LawtonFest, Part 8, Combahee River, SC

We return to our exciting action from Labor Day weekend, yet you might say if it’s so exciting, why is it taking you so long to post it, huh, ruthrawls, huh??

On the way home, we stopped at the boat landing.

 Clearly, I have issues.  Anyway…

Some folks were crabbing off the end of the dock.  Sugar suggested to me, under his breath, that they would have better luck if they crabbed closer to the shore.  It’s all the same to me, not being a crabber aficionado type, but seeing how Sugar is usually right, I suppose he had a point.  At least he didn’t stride up to the people and take the crab lines out of their hands and show them how to do it.

Crabby people not catching any crabs

Some frightful information was kindly supplied by the local authorities.

This doesn't bode well.

I have just lost my appetite for fish.

The new bridge over the Combahee

We headed once again in the direction of home, but made yet another stop at the Piggly Wiggly for spaghetti for me and Romaine lettuce for Gladys Guinea Pig.  (Honestly, who named this store?)  I managed to embarrass the other shoppers by whipping out the camera and recording for posterity the display of South Carolina tomatoes that came from Canada.  Yes, you read that correctly.  Proof positive below.  Click on the picture to enlarge and enjoy the tomatoey goodness.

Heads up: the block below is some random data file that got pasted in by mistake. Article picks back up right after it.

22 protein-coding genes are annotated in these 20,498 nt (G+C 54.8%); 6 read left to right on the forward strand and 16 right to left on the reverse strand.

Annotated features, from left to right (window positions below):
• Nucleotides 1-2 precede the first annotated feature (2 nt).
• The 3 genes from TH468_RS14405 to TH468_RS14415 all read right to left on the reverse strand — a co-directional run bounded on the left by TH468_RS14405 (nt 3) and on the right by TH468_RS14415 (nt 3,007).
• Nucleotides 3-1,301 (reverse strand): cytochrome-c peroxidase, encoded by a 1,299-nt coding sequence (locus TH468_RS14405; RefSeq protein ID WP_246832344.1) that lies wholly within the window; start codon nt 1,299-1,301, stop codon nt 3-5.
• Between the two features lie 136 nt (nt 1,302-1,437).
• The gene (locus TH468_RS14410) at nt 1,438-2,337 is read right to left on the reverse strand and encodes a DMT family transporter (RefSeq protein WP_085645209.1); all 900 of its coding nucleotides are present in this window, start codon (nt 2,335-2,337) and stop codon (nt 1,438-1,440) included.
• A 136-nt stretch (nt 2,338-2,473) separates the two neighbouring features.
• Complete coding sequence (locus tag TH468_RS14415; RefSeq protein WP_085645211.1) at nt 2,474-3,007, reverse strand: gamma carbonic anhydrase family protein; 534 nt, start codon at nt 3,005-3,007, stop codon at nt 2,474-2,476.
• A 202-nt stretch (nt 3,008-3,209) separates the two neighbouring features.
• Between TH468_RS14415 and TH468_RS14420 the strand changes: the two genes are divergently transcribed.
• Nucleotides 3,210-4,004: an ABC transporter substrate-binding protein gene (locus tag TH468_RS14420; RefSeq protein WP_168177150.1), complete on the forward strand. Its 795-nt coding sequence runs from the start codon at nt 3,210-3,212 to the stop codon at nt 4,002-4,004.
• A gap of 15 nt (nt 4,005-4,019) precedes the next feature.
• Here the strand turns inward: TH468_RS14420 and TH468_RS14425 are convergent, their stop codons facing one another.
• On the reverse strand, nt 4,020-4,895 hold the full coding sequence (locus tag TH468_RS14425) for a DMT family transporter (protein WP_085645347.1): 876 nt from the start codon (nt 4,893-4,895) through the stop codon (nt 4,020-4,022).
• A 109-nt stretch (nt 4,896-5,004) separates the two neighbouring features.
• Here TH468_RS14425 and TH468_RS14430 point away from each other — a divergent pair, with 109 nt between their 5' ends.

In the background, Sugar pats the tomatoes to help relieve them of the stress of finding out that they are bastard Carolinadians.

The sign says it all.

There. Is that a better angle? Can you read it now? That's right, the Canada part.

Carolinadian tomatoes

Sometimes, I embarrass myself.  What kind of person takes photos in the grocery store?  Investigative reporting at its lowest.

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3 Responses to “LawtonFest, Part 8, Combahee River, SC”

  1. Leo Says:

    Clarence Saunders (not to be confused with Colonel Sanders) Memphis, TN 1916. You might have known he was an old boy from Tennessee.
    Saunders’ reason for choosing the intriguing name Piggly Wiggly ® remains a mystery; he was curiously reluctant to explain its origin. One story is that he saw from a train window several little pigs struggling to get under a fence, and the rhyming name occurred to him then. Someone once asked him why he had chosen such an unusual name for his organization, and Saunders’ reply was, “So people will ask that very question.” He wanted and found a name that would be talked about and remembered.

    Like

    • ruthrawls Says:

      There was a Piggly Wiggly in Knoxville. My aunt Etta drove there for food shopping when I was growing up. I was embarrassed by the name. Piggly Wiggly, not Etta.

      Like

  2. Kariann Says:

    GRRRRR I stopped by a roadside stand of local vegs and the tomatoes were grown in Chile.

    Like

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